Family planning and reproductive agency in France: demography, gender, and race, 1950s–1970s

Bracke, M. A. (2022) Family planning and reproductive agency in France: demography, gender, and race, 1950s–1970s. French Historical Studies, 45(4), pp. 683-710. (doi: 10.1215/00161071-9933021)

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The article analyzes debates on family planning, demography, and gender roles to explore the emergence of new notions of the reproductive subject in France between the 1950s and the 1970s. Drawing on papers of French and international family planning organizations, it argues that while the expansion of family planning ideology across France allowed for the discursive and practical construction of an autonomous reproductive subject, such a subject was framed by a hierarchization according to race, culture, and social class. Specifically, the analysis focuses on interventions in immigrant groups and on the French family planning movement's contribution to programs in Francophone Africa before and after decolonization. The article aims to contribute to an understanding of family planning as a transnational movement embedded in the globalization of demographic debate and the drive to normalize the nuclear family, and to an understanding of sexual change in Europe as shaped by global processes.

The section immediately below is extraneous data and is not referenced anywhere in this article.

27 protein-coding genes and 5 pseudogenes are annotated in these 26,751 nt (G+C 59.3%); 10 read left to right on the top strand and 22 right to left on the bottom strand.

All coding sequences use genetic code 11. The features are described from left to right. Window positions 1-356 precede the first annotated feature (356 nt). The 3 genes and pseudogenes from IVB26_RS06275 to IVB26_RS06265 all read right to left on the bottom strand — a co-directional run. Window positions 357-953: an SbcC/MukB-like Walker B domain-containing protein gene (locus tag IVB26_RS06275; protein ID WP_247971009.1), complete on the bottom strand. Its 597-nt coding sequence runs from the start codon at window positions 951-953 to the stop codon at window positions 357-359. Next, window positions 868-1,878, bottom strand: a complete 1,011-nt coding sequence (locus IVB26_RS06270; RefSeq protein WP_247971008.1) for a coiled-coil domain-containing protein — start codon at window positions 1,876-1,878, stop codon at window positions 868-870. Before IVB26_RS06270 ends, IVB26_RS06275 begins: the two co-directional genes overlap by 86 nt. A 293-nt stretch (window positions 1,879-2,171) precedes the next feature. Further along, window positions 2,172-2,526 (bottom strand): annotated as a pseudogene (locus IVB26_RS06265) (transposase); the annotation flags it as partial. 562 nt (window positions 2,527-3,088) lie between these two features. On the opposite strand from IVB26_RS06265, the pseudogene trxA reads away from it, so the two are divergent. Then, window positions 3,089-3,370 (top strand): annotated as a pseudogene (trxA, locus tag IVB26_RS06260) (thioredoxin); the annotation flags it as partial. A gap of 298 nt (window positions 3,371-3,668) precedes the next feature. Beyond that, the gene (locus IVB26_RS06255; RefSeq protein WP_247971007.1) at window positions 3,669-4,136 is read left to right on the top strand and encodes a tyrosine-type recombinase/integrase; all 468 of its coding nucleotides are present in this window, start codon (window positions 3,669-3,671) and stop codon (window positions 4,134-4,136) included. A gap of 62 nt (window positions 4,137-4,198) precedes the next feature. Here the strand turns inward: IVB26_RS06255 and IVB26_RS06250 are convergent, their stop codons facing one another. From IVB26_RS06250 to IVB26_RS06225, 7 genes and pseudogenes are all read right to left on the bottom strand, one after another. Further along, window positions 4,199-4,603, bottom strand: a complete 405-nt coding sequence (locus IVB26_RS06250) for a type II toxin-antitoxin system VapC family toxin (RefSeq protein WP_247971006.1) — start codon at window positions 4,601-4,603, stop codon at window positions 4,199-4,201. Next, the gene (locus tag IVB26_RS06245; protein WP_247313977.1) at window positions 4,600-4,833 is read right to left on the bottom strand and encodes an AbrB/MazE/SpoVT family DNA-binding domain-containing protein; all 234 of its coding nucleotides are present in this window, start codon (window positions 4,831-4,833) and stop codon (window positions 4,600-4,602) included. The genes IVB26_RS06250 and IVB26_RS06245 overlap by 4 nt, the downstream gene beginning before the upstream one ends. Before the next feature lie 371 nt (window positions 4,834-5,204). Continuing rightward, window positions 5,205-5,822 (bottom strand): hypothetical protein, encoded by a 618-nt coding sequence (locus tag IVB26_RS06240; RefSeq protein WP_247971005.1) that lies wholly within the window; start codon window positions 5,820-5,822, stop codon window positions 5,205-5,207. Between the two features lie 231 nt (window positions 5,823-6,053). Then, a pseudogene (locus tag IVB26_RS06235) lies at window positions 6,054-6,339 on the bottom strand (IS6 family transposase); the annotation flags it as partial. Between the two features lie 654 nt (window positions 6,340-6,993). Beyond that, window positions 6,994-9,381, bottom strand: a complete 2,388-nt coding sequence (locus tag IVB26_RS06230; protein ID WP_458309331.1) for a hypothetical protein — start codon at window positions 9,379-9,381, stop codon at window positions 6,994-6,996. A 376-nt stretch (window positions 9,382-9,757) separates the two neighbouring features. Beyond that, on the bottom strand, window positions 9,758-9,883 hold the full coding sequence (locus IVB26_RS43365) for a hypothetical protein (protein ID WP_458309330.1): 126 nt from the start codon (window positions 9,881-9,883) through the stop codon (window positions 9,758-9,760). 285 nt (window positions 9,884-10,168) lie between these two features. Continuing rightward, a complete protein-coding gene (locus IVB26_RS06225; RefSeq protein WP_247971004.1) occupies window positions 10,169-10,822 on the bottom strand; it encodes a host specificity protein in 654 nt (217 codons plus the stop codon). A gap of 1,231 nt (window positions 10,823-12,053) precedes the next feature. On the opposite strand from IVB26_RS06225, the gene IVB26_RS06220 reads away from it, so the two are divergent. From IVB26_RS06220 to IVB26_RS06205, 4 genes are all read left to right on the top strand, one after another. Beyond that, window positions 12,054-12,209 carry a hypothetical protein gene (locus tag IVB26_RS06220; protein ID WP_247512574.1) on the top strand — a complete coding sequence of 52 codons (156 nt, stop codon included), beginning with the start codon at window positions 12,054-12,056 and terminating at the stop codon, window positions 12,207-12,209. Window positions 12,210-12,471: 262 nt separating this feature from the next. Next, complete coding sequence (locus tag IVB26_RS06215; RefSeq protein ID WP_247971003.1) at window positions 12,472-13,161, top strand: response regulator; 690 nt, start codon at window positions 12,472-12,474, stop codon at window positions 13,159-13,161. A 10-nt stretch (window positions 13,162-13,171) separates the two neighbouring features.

Item Type:Articles
Glasgow Author(s) Enlighten ID:Bracke, Professor Maud
Authors: Bracke, M. A.
College/School:College of Arts & Humanities > School of Humanities > History
Journal Name:French Historical Studies
Publisher:Duke University Press
ISSN (Online):1527-5493
Copyright Holders:Copyright © 2022 Society for French Historical Studies
First Published:First published in French Historical Studies 45(4):683-710
Publisher Policy:Reproduced in accordance with the copyright policy of the publisher
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